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Julia Boyle enjoys an electronic cigarette at the Vapor Shark store on February 20, 2014 in Miami, Florida. As the popularity of E- cigarettes continue to grow, leading U.S. tobacco companies such as Altria Group Inc. the maker of Marlboro cigarettes are announcing plans to launch their own e-cigarettes as they start to pose a small but growing competitive threat to traditional smokes.
Electronic cigarettes will be prohibited in Los Angeles workplaces, bars and outdoor public parks under a city ordinance passed Tuesday. The ban essentially treats e-cigarettes the same as tobacco products, although there is not evidence at present showing any harm is caused by vapors exhaled from e-cigs.
Still, some public health advocates argue e-cig manufacturers are targeting young people, which could mean the devices are a "gateway" habit leading to tobacco use. Critics of the new ordinance say this ban could deter current tobacco smokers from the using the products, thereby doing a disservice to public health.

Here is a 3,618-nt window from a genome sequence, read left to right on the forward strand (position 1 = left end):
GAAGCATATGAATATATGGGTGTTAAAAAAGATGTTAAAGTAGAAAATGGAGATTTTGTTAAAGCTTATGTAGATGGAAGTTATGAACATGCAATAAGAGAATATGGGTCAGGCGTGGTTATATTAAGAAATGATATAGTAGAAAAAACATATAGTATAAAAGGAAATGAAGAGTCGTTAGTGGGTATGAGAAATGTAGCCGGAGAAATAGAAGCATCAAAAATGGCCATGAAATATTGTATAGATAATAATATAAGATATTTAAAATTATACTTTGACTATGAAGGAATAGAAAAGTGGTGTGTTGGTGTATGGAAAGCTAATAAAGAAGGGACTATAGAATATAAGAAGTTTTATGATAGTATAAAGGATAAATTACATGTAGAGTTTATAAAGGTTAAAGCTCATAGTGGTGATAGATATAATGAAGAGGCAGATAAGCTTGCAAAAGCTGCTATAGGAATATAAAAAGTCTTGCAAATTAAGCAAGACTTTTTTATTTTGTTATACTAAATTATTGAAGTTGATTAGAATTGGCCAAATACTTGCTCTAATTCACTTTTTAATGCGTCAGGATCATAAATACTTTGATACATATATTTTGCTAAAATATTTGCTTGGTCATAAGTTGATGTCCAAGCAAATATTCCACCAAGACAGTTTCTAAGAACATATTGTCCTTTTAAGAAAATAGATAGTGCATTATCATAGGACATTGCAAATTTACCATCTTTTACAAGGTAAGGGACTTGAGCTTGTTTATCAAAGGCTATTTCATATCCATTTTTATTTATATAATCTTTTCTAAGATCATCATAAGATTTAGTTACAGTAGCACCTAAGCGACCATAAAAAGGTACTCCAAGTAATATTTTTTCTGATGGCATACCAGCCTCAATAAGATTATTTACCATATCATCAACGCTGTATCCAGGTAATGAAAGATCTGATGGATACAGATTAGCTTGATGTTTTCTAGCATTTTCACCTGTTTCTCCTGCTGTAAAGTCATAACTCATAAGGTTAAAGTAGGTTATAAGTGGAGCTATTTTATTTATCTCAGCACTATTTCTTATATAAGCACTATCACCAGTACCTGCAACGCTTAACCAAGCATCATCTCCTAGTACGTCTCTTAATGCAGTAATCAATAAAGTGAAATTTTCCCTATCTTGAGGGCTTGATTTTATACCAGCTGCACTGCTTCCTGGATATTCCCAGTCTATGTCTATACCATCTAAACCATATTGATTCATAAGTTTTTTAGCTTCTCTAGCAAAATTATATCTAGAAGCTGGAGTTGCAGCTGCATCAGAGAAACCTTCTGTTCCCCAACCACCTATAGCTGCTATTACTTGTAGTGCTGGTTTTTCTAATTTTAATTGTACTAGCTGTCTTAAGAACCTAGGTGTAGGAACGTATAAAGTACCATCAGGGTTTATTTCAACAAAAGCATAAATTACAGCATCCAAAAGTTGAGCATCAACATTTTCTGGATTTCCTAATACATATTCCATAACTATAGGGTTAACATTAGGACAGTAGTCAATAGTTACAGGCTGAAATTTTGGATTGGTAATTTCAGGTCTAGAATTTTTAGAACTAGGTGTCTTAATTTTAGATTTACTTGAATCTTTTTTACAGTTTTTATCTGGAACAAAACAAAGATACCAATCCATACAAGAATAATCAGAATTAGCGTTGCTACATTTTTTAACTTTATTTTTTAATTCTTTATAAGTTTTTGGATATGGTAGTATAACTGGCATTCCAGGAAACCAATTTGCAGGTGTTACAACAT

What's your reaction to the ban? Is it an overreaction to ban them even from outdoor spaces, or is it responsible since harms are unknown?
David Zahniser, LA Times reporter covering Los Angeles City Hall, local government; LA Times coverage of the e-cigarette ban can be seen here.
Mitch O’Farrell, Los Angeles City Councilmember for the 13th District which includes parts of Hollywood, Silver Lake, Echo Park, and Atwater Village
Mark Kleiman, Professor of Public Policy at UCLA School of Public Affairs and the editor of the Journal of Drug Policy Analysis